Managing expectations

Like everyone, it’s been challenging to be resilient in the face of a global pandemic, climate meltdown, and sixth mass extinction. Writing anything has been hard, drawing has been easier, perhaps because the only thing I think about is ‘which colour should this leaf be?’ ‘Do I have enough coloured pencils?’ (the answer to the last question is always no).

Finally I’m back at work, albeit inevitably with some hours cut. It feels good to have some kind of schedule again after the weird melding of time. Each week rolled by with little to distinguish the days (who cared if it was a Monday or a Saturday?) except for some online exercise and drawing classes and then in June socially distant mountain bike lessons that I’d been hankering after for two years.

Providing the most effective and immediate salve to anxiety however, has been being getting outside; like so many during this time I’ve found I can ground in nature. I recognise and am so grateful to have that privilege here in Western Canada. In late June the Provincial campgrounds finally reopened and a couple of weeks later we headed out to enjoy the luxury of large tent sites and a different view.

Duck Lake Recreation Area

Scott looking out over the Duck Lake Recreation Area, Powell River, Sunshine Coast

A break in mountain biking at Duck Lake

Lunch break at Duck Lake.

Arbutus tree, Saltery Bay

Arbutus tree: Saltery Bay, Sunshine Coast

Roberts Creek

Roberts Creek, Sunshine Coast

When the smallness of our tiny apartment proved more challenging than anticipated with us both at home so much, four or five days camping in the Okanagan and on the Sunshine Coast were like islands of relief. Like many, we’ve had to manage our expectations: of ourselves, of each other and of each day. It’s a time of emotional adjustment and of building psychological resilience. Never a bad thing.

We’ve learnt how to grow things, well partly. We took over a community vegetable garden and it’s probably been about fifty per cent successful. Which is okay, I’ve had to manage my expectations around that too. Sometimes you lose plants to insects, sometimes the plants thrive. It’s all a learning curve. The dahlias did well.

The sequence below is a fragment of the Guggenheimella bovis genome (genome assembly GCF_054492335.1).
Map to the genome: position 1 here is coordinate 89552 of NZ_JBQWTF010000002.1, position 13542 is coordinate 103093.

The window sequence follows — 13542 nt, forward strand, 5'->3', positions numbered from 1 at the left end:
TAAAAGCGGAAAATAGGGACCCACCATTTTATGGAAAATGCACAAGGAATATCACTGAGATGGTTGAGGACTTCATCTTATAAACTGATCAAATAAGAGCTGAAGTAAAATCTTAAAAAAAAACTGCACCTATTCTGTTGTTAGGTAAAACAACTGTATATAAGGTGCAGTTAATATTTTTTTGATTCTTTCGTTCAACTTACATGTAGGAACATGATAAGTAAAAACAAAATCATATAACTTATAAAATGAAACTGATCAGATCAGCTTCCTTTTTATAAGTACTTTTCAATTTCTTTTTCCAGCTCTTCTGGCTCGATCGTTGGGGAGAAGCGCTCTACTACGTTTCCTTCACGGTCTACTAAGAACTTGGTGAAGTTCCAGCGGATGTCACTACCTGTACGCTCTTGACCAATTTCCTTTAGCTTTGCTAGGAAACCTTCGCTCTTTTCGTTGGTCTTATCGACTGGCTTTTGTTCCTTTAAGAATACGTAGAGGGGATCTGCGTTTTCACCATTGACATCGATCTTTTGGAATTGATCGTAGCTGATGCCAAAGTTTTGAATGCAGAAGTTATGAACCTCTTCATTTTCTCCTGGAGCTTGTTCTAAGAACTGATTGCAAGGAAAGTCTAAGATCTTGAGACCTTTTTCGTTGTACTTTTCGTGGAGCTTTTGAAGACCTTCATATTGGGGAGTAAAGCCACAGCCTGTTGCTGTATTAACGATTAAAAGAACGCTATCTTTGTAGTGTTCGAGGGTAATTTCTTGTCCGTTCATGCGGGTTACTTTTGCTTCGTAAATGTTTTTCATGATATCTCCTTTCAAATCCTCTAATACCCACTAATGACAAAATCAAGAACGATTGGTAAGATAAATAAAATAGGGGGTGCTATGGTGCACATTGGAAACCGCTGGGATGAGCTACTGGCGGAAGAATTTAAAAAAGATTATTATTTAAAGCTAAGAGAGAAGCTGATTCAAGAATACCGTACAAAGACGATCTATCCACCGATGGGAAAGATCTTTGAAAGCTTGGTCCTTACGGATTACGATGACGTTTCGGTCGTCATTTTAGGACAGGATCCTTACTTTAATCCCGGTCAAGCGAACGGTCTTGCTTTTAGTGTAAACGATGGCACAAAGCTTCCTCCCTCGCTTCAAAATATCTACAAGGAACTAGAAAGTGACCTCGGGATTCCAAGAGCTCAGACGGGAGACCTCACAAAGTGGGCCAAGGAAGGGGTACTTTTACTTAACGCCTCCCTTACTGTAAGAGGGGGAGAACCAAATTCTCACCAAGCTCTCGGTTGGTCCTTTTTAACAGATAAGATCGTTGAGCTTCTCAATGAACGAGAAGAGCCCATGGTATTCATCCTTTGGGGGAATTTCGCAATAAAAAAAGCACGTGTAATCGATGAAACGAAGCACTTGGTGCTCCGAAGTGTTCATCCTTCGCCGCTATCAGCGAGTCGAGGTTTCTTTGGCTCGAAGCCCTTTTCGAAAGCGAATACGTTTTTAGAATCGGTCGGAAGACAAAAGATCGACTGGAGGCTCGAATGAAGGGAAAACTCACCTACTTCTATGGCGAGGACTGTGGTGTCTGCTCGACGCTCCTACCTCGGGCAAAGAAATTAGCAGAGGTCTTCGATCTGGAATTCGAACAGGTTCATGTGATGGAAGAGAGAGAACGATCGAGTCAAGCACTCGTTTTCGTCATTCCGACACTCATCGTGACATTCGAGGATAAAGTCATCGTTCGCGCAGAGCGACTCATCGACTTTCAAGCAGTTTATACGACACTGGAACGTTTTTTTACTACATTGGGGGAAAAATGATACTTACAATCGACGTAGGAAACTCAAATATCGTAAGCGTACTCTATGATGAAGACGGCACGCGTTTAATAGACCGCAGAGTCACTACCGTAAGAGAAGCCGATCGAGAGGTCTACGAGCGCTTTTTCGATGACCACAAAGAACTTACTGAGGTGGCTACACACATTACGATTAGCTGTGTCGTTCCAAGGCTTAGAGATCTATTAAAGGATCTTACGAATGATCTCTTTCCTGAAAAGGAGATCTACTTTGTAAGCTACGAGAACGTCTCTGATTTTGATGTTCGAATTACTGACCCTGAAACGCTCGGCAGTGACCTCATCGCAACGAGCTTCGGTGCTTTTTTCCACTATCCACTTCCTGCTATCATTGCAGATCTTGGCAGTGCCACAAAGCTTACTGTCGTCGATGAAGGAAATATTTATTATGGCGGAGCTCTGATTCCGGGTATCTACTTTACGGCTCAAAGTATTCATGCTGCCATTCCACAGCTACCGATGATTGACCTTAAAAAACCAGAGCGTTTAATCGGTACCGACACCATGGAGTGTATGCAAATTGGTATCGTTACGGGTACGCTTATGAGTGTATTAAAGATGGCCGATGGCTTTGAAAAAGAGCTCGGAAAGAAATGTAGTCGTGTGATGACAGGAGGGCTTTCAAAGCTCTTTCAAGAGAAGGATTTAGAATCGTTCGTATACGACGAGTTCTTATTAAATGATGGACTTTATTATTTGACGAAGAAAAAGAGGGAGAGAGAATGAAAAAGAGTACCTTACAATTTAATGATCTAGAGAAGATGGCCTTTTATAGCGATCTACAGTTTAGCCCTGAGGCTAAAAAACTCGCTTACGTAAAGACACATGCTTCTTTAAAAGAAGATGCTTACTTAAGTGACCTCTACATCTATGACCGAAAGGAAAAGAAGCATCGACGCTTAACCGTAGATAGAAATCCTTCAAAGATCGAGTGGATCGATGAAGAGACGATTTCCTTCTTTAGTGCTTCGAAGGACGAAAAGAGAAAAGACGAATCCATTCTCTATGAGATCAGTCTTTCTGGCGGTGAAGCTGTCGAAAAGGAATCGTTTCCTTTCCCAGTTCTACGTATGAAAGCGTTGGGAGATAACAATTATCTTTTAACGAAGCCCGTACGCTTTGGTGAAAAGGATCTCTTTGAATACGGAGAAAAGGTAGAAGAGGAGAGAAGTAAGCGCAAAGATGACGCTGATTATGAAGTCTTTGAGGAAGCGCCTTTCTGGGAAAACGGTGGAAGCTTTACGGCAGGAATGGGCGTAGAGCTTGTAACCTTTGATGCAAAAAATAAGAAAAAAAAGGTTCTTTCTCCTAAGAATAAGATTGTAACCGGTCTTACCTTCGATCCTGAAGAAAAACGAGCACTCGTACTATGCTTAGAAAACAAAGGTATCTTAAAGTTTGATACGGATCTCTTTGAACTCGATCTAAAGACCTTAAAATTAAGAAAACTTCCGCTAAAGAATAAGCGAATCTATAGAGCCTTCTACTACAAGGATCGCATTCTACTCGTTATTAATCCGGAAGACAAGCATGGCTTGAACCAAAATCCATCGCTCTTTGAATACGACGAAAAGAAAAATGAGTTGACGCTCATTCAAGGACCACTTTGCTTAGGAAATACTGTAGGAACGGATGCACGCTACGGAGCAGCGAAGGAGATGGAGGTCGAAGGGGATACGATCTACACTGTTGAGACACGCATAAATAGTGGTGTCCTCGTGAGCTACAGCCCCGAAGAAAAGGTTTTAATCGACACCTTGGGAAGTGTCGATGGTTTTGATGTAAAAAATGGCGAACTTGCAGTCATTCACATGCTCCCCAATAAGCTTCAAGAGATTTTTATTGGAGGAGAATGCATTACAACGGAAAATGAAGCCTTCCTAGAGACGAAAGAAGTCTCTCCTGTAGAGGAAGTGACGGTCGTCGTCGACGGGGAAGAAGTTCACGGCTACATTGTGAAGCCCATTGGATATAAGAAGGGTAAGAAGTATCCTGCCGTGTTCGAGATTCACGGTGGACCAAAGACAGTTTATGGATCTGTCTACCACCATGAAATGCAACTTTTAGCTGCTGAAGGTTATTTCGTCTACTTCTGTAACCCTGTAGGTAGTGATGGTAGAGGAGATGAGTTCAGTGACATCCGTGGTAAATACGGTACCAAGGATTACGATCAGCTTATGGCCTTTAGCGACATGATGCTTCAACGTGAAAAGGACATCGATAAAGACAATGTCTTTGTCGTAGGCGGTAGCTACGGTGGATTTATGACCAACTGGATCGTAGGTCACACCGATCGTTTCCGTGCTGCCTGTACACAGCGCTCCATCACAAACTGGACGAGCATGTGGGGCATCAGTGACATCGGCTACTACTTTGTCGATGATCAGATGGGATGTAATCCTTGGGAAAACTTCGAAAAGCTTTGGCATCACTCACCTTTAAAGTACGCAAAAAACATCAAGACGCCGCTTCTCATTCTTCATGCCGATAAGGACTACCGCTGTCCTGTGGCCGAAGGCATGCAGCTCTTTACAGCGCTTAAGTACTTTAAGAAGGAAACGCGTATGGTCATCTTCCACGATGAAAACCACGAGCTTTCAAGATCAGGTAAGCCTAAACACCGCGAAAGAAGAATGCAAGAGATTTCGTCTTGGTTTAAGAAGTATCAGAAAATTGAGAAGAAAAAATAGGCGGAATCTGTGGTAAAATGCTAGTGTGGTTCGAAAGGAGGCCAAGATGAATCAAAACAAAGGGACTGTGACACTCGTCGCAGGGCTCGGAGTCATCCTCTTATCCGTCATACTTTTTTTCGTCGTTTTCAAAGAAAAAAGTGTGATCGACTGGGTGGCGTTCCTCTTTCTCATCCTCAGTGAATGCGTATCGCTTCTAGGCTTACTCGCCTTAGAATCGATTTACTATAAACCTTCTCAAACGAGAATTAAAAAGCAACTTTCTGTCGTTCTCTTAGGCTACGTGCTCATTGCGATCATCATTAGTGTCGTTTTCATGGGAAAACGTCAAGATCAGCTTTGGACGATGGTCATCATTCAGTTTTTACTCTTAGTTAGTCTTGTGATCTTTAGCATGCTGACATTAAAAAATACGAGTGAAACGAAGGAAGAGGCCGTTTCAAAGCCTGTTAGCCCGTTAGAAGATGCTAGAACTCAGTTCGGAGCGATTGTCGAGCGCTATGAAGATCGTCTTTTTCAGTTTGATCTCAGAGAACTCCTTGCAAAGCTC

dahlias

Dahlias

And with autumn arriving in a flurry of fog, rain and wind, we’ve had to adjust to the fact that if we’re going to spend as much time outdoors as we can, we’re just going to have to accept that sometimes we’ll be cold, damp and sitting in fog in the campground. Which happened last weekend on Salt Spring Island. And that was okay too.

foggy campground

Camping on foggy Salt Spring Island.

dew-laden cobweb

Dewy cobweb in the morning fog

 

2 thoughts on “Managing expectations

  1. It’s all different isn’t it. It sounds as though you two have been getting out a bit more than we have. Thank god for being in Vancouver – we have a 4km forest trail a 5 min walk from home and we branch off it down to the river and I double down on one steep section doing about 6.5 km total pretty much every day. I agree – getting into nature is so important and we’re lucky to have it so available. We went with #covidbubble friends to Whistler for 4 days and that was such a welcome relief.
    Love the shot of the spider web!
    Hugs from us
    Alison

    Like

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